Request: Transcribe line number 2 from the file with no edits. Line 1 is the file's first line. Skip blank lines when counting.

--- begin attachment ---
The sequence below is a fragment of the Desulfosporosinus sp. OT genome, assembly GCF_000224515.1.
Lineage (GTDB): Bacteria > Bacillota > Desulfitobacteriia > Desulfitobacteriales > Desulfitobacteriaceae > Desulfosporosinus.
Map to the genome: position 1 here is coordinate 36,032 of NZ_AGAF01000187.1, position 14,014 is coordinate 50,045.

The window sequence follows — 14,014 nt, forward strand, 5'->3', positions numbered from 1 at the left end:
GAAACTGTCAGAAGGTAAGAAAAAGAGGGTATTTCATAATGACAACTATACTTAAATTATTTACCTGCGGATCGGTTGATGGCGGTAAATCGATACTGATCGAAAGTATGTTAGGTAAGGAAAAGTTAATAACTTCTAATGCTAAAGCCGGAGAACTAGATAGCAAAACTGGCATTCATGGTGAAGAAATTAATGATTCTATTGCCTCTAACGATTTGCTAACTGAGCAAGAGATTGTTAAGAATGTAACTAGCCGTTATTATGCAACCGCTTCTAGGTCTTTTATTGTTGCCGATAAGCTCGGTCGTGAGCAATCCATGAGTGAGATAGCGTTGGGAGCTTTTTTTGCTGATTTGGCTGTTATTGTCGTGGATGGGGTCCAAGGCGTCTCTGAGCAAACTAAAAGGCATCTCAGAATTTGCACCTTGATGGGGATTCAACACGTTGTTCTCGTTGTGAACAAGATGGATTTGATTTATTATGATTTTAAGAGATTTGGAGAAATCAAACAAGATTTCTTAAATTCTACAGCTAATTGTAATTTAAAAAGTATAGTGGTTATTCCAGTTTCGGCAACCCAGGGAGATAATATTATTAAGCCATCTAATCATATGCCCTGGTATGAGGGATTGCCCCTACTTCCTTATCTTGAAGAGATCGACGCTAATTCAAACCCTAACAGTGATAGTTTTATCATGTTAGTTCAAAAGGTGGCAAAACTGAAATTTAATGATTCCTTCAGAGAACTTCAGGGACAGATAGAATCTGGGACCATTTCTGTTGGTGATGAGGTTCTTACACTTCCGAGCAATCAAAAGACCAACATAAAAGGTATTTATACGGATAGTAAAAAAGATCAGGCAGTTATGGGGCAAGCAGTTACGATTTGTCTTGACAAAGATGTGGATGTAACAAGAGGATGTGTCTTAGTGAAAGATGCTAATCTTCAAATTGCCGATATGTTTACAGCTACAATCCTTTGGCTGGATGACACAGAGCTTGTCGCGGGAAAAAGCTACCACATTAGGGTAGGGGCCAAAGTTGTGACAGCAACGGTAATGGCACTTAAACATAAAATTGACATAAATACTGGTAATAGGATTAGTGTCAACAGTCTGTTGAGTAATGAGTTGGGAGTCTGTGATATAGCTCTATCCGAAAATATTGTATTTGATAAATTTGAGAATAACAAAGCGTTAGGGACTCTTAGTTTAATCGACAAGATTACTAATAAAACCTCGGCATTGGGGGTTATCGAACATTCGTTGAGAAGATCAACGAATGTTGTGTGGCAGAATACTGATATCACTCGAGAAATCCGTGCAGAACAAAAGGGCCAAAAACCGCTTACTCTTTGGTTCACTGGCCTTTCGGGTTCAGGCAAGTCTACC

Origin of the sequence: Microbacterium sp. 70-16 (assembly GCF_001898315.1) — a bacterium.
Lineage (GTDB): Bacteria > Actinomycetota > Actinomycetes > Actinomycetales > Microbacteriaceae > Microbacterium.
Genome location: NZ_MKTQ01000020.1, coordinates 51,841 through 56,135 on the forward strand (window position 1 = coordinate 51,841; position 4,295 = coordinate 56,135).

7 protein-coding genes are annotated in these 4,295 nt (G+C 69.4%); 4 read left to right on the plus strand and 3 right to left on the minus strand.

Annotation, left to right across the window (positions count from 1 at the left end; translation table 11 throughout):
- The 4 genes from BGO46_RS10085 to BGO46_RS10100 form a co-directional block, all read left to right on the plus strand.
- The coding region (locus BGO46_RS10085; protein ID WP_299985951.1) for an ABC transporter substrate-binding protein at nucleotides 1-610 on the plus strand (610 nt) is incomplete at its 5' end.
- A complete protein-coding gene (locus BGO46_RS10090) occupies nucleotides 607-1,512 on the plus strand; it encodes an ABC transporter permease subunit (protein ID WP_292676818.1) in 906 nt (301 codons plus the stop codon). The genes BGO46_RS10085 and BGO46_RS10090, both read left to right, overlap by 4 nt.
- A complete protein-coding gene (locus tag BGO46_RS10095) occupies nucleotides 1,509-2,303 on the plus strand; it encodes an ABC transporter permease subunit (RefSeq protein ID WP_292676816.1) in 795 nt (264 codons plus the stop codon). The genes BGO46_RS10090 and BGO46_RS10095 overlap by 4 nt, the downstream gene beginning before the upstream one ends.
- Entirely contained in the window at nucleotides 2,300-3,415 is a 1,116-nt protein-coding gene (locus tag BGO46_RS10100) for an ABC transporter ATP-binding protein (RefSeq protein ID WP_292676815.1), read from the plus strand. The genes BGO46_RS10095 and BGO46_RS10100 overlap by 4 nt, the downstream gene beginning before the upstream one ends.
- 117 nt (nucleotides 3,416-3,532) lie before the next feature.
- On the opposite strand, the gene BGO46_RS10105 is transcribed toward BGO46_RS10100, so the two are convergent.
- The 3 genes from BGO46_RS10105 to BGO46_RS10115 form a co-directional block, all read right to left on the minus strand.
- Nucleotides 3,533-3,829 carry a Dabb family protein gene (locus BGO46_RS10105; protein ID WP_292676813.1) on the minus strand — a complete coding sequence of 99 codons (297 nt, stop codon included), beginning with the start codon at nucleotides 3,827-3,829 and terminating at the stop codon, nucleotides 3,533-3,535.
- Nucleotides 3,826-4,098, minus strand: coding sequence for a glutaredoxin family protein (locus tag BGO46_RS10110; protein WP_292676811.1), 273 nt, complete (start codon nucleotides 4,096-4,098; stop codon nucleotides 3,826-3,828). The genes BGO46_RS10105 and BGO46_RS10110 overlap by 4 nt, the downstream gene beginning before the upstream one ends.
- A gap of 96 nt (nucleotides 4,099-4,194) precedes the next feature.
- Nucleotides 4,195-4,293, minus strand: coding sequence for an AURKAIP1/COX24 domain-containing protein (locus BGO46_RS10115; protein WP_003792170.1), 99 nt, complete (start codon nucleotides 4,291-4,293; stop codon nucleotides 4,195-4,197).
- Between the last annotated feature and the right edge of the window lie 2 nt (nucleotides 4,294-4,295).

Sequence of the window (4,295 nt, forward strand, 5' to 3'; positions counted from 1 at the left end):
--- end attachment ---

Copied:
Lineage (GTDB): Bacteria > Bacillota > Desulfitobacteriia > Desulfitobacteriales > Desulfitobacteriaceae > Desulfosporosinus.